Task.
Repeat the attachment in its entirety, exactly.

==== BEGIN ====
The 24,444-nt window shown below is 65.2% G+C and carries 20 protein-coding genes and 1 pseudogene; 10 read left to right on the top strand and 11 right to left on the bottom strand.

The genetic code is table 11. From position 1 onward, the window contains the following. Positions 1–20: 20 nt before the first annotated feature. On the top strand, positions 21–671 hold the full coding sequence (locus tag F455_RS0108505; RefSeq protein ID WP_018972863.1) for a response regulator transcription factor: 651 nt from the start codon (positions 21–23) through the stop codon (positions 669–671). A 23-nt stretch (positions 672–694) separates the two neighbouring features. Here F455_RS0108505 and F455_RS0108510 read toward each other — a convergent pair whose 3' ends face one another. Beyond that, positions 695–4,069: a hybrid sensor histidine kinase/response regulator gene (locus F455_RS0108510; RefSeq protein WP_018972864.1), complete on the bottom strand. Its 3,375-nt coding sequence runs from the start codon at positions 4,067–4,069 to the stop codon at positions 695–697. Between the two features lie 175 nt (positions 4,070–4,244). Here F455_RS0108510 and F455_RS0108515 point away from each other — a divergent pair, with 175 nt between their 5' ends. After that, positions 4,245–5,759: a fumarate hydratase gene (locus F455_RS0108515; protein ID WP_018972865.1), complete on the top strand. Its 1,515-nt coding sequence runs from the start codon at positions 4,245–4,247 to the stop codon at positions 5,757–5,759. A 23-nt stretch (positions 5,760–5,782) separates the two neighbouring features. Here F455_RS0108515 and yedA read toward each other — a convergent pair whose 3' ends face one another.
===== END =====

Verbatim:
The 24,444-nt window shown below is 65.2% G+C and carries 20 protein-coding genes and 1 pseudogene; 10 read left to right on the top strand and 11 right to left on the bottom strand.

The genetic code is table 11. From position 1 onward, the window contains the following. Positions 1–20: 20 nt before the first annotated feature. On the top strand, positions 21–671 hold the full coding sequence (locus tag F455_RS0108505; RefSeq protein ID WP_018972863.1) for a response regulator transcription factor: 651 nt from the start codon (positions 21–23) through the stop codon (positions 669–671). A 23-nt stretch (positions 672–694) separates the two neighbouring features. Here F455_RS0108505 and F455_RS0108510 read toward each other — a convergent pair whose 3' ends face one another. Beyond that, positions 695–4,069: a hybrid sensor histidine kinase/response regulator gene (locus F455_RS0108510; RefSeq protein WP_018972864.1), complete on the bottom strand. Its 3,375-nt coding sequence runs from the start codon at positions 4,067–4,069 to the stop codon at positions 695–697. Between the two features lie 175 nt (positions 4,070–4,244). Here F455_RS0108510 and F455_RS0108515 point away from each other — a divergent pair, with 175 nt between their 5' ends. After that, positions 4,245–5,759: a fumarate hydratase gene (locus F455_RS0108515; protein ID WP_018972865.1), complete on the top strand. Its 1,515-nt coding sequence runs from the start codon at positions 4,245–4,247 to the stop codon at positions 5,757–5,759. A 23-nt stretch (positions 5,760–5,782) separates the two neighbouring features. Here F455_RS0108515 and yedA read toward each other — a convergent pair whose 3' ends face one another.